Emergency Access

Emergency Access

A feature, with a stabilized surface, that allows access for emergency vehicles to a particular property.

Chester County's Emergency Management Services provided the following general suggestions on providing emergency access to a property or development:

  1. Provide more than one access point for subdivisions over 24 dwelling units.
  2. Provide the proper turning radius and turnaround areas for emergency vehicles. See also the VEHICLE CHARACTERISTICS design element.
  3. Reduce strings of flag lots to allow drivers the ability to find the correct parcel.
  4. Make driveway grades no steeper than 12 percent.
  5. Ensure proper pavement thickness for emergency access areas, especially at the rear of apartment buildings.
  6. Provide emergency access routes, maintain them and make keys available if gates and locks are used.
  7. Provide adequate distances between buildings and fire lanes for apartments, offices and commercial development.
  8. Provide easy access to fire hydrant hook up locations.

Emergency vehicle response is time-critical and vehicles are directly affected by poorly designed roadways. If roads are designed to facilitate emergency vehicle access, response time may be improved.

The following options as illustrated in the following Emergency Access Points exhibit (or combination of options) are some ways emergency vehicles can be accommodated when a development is unable to provide a second, fully improved access point:

  1. stabilized grass paver and curb cut;
  2. stabilized or paved surface with gate or chain and curb cut; and
  3. undercarriage preventer device and curb cut.

An efficient system that prevents misuse is the use of grass paver which provides a stabilized surface. This allows for grass to grow in the crevices and over the pavers so that they cannot be seen. In most cases they do not require a chain.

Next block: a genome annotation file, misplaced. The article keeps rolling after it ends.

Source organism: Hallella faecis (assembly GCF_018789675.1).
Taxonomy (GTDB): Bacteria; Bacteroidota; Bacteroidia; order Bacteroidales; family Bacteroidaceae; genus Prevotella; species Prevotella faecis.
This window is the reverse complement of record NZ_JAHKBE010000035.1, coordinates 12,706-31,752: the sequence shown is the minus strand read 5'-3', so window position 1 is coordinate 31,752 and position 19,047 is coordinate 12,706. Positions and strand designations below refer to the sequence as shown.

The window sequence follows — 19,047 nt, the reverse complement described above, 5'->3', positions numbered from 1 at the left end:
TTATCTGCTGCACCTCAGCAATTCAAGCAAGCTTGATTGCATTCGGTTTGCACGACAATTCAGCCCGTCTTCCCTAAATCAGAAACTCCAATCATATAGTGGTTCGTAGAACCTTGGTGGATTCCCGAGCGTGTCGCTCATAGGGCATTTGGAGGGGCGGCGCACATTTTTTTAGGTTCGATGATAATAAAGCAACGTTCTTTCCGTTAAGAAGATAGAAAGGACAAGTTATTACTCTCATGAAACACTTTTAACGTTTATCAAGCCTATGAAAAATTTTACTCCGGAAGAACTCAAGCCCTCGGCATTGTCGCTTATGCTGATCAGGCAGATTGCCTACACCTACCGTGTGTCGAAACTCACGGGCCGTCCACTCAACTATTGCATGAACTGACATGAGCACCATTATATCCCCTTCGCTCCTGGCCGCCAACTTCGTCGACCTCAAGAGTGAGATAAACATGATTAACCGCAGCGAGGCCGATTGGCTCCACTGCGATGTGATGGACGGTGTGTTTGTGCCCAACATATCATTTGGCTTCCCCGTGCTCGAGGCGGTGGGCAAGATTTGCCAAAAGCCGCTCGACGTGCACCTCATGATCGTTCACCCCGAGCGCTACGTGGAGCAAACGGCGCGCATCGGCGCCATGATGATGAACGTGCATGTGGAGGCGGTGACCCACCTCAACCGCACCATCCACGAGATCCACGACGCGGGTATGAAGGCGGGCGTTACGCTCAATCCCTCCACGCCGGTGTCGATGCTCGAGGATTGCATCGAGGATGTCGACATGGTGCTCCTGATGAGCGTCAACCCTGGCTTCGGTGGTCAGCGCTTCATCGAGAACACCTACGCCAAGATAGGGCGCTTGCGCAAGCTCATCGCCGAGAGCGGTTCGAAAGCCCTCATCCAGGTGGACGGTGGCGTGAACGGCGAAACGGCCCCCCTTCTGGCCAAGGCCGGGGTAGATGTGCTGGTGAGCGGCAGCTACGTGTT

A gate or chain requires an emergency vehicle operator to dismount from the vehicle to open a gate or unlock or cut through a chain. They must also have the proper keys if it is locked. Gates are used more infrequently because of their susceptibility to violations and frequency of disrepair.

Undercarriage preventer devices are susceptible to violation by other motorists and may cause damage to the vehicle or pose a safety problem to the crew from the shock of crossing.

Where curbing exists, curb cuts should be provided to allow vehicular crossings without causing damage. Individual options should be evaluated based on specific site characteristics.


Fire Lane

Fire Lane

(aka Perimeter road)

A right-of-way for emergency vehicle access, within which no parking shall be permitted.

Residential, commercial or institutional buildings should be located within a reasonable distance of a dedicated, accessible and improved public street to ensure access to emergency fire vehicles. An emergency fire lane should be provided within the property lines to provide access to all buildings.

Minimum curb radii adequate for all emergency vehicles should be provided throughout the length of the fire lane. Fire lanes should also be designed to be continuous and not terminate in a dead-end.


View a PDF of this Design Element.

View a PDF of the entire Multi-Modal Handbook.